Occasionally we’re asked how Steam games are so cheap, especially compared to console games which tend to release at about 60 USD, or even more around the world, and don’t tend to shift from that point for a very long time. Steam, in comparison, very rarely released games with a price tag as high as $60, and very often have sales that can cut off up to 75% of the game price, once it has been out for a little while. But how can they do this? Are console titles ripping us off?
Manufacturing and Logistics
One major difference is between Steam games and your standard console games is that console games are still sold as boxed copies in quite high numbers, whereas most game stores will have a very small selection of PC games, or sometimes none at all. This is because developers of PC games know that they don’t have to go through the costly expense of creating boxed copies to get sales, whereas bigger console titles know they need boxed copies to really succeed.
But what makes boxed copies so expensive? Most of us have burned CDs back in the day, all you need is a blank disk and any computer, seems simple. The issue is more the scale of manufacturing. Not only do they need to do this for millions of copies, but they also need to factor in excess production, where they need to make more copies than will actually sell to ensure there is enough to cover demand, this is something digital copies don’t need to worry about. Add to that the cost of shipping disks to game stores across the world and the increasing costs of disks and cartridges as storage capacity increases and you soon have a pretty hefty cost that needs covering in the end price.
Of course, this raises the question, why does that mean that digital copies of console games are still the same price as boxed copies. The answer is simply that they match the prices so one buyer does not feel cheated out of more money than the other, and because they know people will be willing to pay for it as they still end up with the same end product. This leads up to our next point.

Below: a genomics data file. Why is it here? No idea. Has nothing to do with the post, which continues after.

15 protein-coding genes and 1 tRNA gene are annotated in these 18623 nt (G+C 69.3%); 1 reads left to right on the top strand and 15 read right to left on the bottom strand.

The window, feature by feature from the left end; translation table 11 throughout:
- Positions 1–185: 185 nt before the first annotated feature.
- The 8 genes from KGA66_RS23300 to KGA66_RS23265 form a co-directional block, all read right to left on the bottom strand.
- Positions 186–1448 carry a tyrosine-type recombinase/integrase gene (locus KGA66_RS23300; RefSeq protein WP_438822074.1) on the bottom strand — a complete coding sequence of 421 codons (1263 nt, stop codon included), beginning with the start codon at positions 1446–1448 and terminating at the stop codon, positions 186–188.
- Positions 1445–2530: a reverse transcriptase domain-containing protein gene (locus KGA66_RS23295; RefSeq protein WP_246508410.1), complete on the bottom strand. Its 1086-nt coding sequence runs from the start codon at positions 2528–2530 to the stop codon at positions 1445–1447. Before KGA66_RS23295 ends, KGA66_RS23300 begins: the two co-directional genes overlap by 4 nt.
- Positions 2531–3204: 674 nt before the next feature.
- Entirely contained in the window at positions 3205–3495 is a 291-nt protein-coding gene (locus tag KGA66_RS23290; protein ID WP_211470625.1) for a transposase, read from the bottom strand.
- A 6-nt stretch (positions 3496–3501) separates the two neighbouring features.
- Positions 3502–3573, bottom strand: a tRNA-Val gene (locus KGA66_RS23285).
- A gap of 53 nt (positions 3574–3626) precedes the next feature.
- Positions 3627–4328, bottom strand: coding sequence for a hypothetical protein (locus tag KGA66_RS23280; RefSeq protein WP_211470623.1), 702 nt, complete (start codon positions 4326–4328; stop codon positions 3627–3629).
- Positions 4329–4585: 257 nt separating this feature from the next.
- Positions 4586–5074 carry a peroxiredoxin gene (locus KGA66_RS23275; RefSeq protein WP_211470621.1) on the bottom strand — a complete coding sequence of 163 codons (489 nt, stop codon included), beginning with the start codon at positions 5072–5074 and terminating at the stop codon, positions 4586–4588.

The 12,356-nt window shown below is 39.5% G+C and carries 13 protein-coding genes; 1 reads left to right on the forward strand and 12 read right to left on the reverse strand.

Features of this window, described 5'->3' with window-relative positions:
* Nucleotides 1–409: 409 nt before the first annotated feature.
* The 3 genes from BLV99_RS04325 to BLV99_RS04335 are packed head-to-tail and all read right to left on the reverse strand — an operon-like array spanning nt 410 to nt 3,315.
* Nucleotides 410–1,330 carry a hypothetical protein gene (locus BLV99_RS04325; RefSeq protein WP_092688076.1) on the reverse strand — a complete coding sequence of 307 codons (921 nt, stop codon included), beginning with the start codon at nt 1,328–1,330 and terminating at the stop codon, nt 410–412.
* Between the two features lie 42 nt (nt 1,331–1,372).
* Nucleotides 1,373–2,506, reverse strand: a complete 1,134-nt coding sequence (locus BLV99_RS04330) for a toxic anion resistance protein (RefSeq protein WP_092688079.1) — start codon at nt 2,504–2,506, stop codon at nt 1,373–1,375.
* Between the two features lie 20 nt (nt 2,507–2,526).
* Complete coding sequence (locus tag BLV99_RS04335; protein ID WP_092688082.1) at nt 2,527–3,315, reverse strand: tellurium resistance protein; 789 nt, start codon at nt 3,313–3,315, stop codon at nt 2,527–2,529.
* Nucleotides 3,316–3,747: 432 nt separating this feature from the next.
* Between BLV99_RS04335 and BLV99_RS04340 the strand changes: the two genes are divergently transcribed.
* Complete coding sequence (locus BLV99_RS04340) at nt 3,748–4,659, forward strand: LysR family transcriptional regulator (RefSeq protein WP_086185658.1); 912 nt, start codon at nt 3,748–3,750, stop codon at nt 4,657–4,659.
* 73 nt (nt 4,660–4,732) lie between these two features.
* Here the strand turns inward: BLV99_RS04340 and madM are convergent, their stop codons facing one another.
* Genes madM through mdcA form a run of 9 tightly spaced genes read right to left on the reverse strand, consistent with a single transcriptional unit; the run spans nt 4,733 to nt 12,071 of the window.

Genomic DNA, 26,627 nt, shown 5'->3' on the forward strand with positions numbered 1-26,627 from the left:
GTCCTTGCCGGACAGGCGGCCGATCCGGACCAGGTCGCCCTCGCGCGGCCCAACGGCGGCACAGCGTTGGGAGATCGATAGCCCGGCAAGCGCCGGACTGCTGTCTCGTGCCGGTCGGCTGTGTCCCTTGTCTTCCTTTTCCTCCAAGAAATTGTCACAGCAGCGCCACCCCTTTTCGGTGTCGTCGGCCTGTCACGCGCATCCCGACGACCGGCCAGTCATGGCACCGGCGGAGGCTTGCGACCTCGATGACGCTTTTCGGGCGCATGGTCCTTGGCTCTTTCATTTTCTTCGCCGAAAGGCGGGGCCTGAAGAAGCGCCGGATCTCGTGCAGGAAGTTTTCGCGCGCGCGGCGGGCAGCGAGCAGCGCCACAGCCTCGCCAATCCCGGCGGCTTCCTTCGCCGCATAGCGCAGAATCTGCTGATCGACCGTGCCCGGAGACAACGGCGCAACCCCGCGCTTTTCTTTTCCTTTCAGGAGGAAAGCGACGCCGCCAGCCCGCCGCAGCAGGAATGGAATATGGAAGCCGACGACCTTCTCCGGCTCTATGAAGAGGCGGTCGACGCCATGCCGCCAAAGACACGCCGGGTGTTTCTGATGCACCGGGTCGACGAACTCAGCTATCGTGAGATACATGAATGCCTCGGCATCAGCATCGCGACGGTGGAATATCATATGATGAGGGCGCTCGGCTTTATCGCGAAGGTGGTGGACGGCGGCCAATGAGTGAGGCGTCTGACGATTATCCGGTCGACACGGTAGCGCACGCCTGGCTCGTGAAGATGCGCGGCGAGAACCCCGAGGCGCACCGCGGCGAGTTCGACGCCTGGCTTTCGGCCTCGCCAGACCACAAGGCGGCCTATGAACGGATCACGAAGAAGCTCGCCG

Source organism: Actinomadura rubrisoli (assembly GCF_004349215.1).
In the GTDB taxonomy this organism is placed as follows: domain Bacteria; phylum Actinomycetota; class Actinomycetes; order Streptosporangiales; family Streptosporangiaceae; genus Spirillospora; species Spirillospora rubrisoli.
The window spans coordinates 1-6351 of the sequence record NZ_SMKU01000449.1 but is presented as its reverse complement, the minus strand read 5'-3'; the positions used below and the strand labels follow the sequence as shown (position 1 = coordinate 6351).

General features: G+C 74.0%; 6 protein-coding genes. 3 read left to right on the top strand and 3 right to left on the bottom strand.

Prices Are Partly Based On What People Are Willing To Pay
Whilst much of the cost of a game comes from the production, manufacturing, and logistics, the truth of the matter is that games are also priced on what people expect them to be and are willing to pay for them. PC gamers have gotten used to the cheaper costs of games and will not pay the same amount as many console games do. A great example of this is Steam’s sales, which come so regularly and save so much that people often wait for them before buying, compared to Nintendo’s first party console games which don’t often drop in price for many years after release as they know their audience will still buy them. This may seem unfair, and perhaps it is, but it can also work in the end-users favor.
As Matthew Viglione explains in his talk at the Game Developers Conference, developers are forced to match app store prices on the mobile, forcing games that could otherwise cost $29.99 on PC to sell at $9.99 on mobile, as anything else is considered incredibly expensive for a mobile game, even though the experience is essentially the same. This could be seen as a positive as you can get a game for cheaper, but it can also stop developers from bothering to develop for that platform at all, especially in the case of mobile games as they need to be specially adapted to the controls and performance of mobile devices.